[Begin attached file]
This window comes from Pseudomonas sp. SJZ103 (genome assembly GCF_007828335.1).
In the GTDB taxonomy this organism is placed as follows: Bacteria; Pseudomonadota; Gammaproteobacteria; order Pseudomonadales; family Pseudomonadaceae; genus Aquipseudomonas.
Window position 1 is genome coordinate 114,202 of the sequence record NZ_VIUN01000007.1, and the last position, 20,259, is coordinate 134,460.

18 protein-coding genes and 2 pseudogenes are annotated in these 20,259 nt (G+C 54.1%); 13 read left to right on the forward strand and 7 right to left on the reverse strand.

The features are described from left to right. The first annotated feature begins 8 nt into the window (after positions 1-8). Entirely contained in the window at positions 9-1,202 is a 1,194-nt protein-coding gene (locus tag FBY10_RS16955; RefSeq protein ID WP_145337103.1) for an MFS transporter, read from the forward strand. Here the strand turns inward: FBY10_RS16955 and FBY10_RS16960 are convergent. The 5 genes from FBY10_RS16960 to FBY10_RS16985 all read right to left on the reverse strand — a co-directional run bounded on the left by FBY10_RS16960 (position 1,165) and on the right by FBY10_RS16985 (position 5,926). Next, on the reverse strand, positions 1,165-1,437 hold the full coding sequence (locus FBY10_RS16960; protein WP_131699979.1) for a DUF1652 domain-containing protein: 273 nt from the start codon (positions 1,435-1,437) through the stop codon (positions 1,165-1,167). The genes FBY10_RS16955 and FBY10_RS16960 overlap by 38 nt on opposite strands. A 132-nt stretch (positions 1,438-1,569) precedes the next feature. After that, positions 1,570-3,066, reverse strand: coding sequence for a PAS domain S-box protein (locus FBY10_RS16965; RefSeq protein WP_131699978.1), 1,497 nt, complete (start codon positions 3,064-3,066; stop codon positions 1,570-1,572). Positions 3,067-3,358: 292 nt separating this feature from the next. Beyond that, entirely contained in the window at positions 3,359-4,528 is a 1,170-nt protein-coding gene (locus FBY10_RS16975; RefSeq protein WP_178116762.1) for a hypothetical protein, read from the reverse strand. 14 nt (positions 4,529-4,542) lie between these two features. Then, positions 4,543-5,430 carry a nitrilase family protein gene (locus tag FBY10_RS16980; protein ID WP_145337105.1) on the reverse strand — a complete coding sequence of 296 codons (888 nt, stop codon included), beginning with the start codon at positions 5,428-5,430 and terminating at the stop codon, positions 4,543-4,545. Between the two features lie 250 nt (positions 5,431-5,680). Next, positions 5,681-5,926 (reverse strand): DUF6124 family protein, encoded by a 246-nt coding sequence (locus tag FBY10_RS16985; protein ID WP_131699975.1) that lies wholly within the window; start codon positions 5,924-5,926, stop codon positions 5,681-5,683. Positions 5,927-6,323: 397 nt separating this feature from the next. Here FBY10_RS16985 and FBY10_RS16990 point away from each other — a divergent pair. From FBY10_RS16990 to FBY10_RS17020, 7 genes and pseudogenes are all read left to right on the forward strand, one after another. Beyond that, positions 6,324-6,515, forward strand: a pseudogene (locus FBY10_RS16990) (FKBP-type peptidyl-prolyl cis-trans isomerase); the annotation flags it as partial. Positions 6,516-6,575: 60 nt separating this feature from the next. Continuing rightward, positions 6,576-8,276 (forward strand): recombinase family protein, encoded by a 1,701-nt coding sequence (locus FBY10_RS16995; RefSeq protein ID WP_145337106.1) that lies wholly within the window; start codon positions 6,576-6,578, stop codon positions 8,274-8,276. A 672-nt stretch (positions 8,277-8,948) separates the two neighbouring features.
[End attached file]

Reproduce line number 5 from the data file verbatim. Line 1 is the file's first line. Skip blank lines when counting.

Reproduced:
The features are described from left to right. The first annotated feature begins 8 nt into the window (after positions 1-8). Entirely contained in the window at positions 9-1,202 is a 1,194-nt protein-coding gene (locus tag FBY10_RS16955; RefSeq protein ID WP_145337103.1) for an MFS transporter, read from the forward strand. Here the strand turns inward: FBY10_RS16955 and FBY10_RS16960 are convergent. The 5 genes from FBY10_RS16960 to FBY10_RS16985 all read right to left on the reverse strand — a co-directional run bounded on the left by FBY10_RS16960 (position 1,165) and on the right by FBY10_RS16985 (position 5,926). Next, on the reverse strand, positions 1,165-1,437 hold the full coding sequence (locus FBY10_RS16960; protein WP_131699979.1) for a DUF1652 domain-containing protein: 273 nt from the start codon (positions 1,435-1,437) through the stop codon (positions 1,165-1,167). The genes FBY10_RS16955 and FBY10_RS16960 overlap by 38 nt on opposite strands. A 132-nt stretch (positions 1,438-1,569) precedes the next feature. After that, positions 1,570-3,066, reverse strand: coding sequence for a PAS domain S-box protein (locus FBY10_RS16965; RefSeq protein WP_131699978.1), 1,497 nt, complete (start codon positions 3,064-3,066; stop codon positions 1,570-1,572). Positions 3,067-3,358: 292 nt separating this feature from the next. Beyond that, entirely contained in the window at positions 3,359-4,528 is a 1,170-nt protein-coding gene (locus FBY10_RS16975; RefSeq protein WP_178116762.1) for a hypothetical protein, read from the reverse strand. 14 nt (positions 4,529-4,542) lie between these two features. Then, positions 4,543-5,430 carry a nitrilase family protein gene (locus tag FBY10_RS16980; protein ID WP_145337105.1) on the reverse strand — a complete coding sequence of 296 codons (888 nt, stop codon included), beginning with the start codon at positions 5,428-5,430 and terminating at the stop codon, positions 4,543-4,545. Between the two features lie 250 nt (positions 5,431-5,680). Next, positions 5,681-5,926 (reverse strand): DUF6124 family protein, encoded by a 246-nt coding sequence (locus tag FBY10_RS16985; protein ID WP_131699975.1) that lies wholly within the window; start codon positions 5,924-5,926, stop codon positions 5,681-5,683. Positions 5,927-6,323: 397 nt separating this feature from the next. Here FBY10_RS16985 and FBY10_RS16990 point away from each other — a divergent pair. From FBY10_RS16990 to FBY10_RS17020, 7 genes and pseudogenes are all read left to right on the forward strand, one after another. Beyond that, positions 6,324-6,515, forward strand: a pseudogene (locus FBY10_RS16990) (FKBP-type peptidyl-prolyl cis-trans isomerase); the annotation flags it as partial. Positions 6,516-6,575: 60 nt separating this feature from the next. Continuing rightward, positions 6,576-8,276 (forward strand): recombinase family protein, encoded by a 1,701-nt coding sequence (locus FBY10_RS16995; RefSeq protein ID WP_145337106.1) that lies wholly within the window; start codon positions 6,576-6,578, stop codon positions 8,274-8,276. A 672-nt stretch (positions 8,277-8,948) separates the two neighbouring features.